Among the many examples of collaboration highlighted in the report is that of the Laser Interferometer Gravitational-Wave Observatory (LIGO), which was designed to detect gravitational waves predicted by Einstein’s General Theory of Relativity. On September 14, 2015, the U.S.-based LIGO detectors in Louisiana and Washington made the first observation of a burst of gravitational waves – coming nearly one hundred years after the publication of Einstein’s theory that predicted the existence of both black holes and of gravitational waves. Two years later, on August 17, 2017, LIGO and its European counterpart, Virgo, detected gravitational waves from the collision of two neutron stars–an event anticipated for decades (see image below). These discoveries provided information to solve decades-old mysteries and unproven theoretical speculations in the astrophysical sciences, an accomplishment that could not have occurred without internationally based facilities and massive collaboration with scientists from around the world.
The report also looks at key challenges facing the United States that demand continued investment in international scientific endeavors, especially those regarding economic and national security concerns. These challenges include, for example, ensuring continued global surveillance and vigilance of emerging infectious diseases; responding to the impacts of climate change, including issues of water and food security; and utilizing science to promote diplomacy despite strained international relations. In a special section, the report offers recommendations for the United States to balance and manage wisely both collaboration and competition with China (see sidebar: The Perils of Complacency). The report calls for robust scientific collaboration between American and Chinese researchers, including through visa policies that would encourage Chinese nationals to study and reside in the United States, while ensuring adherence to domestic university policies.
The Perils of Complacency
In recent years, China has increasingly invested in its R&D enterprise, and its science and technology (S&T) funding levels are rapidly approaching those of the United States. Meanwhile, the United States has not meaningfully increased its own spending on R&D in decades. A new report, The Perils of Complacency: America at a Tipping Point in Science & Engineering, released in September 2020 by the American Academy in partnership with Rice University’s Baker Institute for Public Policy, surveys and compares the S&T landscapes of China and the United States. The report focuses on four key ingredients of innovation: human capital, knowledge capital, innovation ecosystems, and financial capital. The report finds that China is increasingly making strides in its domestic R&D, and that if the United States is to remain competitive, it must increase its own investment and significantly strengthen its S&T enterprise.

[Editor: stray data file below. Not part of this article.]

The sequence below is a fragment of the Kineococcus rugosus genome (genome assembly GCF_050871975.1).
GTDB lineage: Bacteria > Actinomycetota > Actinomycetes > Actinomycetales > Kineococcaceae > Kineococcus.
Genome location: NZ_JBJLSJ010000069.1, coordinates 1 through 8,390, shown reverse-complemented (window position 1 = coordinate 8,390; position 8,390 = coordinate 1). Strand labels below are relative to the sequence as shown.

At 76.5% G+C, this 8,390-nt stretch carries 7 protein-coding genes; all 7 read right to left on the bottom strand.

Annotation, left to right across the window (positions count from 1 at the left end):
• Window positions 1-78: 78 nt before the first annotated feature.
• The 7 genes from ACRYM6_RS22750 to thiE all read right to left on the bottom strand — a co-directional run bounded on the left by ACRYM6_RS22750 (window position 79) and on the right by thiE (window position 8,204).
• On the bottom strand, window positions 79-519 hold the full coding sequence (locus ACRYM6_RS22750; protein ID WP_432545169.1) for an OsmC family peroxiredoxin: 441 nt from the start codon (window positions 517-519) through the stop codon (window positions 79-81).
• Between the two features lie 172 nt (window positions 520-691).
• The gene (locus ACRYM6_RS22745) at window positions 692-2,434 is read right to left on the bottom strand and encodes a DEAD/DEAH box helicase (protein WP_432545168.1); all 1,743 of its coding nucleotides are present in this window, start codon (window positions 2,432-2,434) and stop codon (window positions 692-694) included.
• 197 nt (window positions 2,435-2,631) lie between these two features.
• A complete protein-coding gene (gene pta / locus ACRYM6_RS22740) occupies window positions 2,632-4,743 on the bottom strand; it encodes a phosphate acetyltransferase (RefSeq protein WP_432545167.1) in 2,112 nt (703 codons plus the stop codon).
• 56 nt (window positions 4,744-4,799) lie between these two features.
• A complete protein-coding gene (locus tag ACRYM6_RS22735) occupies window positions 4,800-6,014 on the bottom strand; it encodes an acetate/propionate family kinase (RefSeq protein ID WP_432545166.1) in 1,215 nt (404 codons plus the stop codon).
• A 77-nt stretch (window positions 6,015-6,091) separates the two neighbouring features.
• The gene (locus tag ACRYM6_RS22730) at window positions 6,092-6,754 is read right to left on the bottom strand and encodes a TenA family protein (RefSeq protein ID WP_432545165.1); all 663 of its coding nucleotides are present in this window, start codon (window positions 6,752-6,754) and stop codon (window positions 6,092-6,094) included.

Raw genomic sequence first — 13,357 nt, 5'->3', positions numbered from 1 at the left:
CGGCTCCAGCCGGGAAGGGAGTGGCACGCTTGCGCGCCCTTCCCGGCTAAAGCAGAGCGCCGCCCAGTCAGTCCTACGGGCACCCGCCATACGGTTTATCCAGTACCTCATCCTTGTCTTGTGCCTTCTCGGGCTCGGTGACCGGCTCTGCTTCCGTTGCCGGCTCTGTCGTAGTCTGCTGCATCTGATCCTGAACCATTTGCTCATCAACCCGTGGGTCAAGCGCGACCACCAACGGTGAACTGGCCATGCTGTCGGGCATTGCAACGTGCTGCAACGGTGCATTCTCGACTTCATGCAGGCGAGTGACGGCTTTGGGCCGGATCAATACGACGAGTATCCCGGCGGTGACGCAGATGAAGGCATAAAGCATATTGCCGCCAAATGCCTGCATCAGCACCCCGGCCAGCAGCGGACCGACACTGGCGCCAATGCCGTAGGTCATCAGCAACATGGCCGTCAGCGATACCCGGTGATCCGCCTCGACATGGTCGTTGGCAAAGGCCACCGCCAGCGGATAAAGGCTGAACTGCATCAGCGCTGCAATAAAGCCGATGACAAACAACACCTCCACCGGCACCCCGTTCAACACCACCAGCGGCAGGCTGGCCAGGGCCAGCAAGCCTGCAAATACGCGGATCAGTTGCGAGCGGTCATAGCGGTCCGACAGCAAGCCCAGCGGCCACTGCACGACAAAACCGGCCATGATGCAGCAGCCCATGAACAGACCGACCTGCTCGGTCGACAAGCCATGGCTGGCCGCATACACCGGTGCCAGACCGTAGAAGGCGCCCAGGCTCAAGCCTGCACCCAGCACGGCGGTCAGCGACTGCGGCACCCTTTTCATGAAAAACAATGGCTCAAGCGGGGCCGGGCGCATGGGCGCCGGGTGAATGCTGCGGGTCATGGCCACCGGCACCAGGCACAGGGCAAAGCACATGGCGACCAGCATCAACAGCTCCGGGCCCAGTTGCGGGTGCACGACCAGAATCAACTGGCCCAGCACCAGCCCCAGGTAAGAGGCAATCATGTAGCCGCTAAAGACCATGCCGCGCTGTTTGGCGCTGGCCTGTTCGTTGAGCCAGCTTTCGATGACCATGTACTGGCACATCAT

The Perils of Complacency is available on the Academy’s website and print copies are available upon request.
America and the International Future of Science was released on December 14, 2020, at an event that featured project cochairs Arthur Bienenstock and Peter Michelson in conversation with Shirley Malcom (American Association for the Advancement of Science). The discussion was moderated by Olufunmilayo Olopade (University of Chicago). Malcom and Olopade are members of the initiative’s steering committee and cochairs of the project’s working group on collaborations with emerging science partners.
In the coming months, the project will be engaging in strategic outreach with key audiences that include the incoming presidential administration, congressional supporters of a strong U.S. scientific enterprise, and groups working to develop careful policies regarding U.S.-China scientific collaboration. Through this engagement, the Academy plans to convey the report’s findings as well as lay a strong foundation for continued discussions upon the release of the initiative’s two forthcoming publications.
Challenges for International Scientific Partnerships is generously funded by the Alfred P. Sloan, William and Flora Hewlett, and Gordon and Betty Moore Foundations. America and the International Future of Science is available in full online and print copies are available upon request.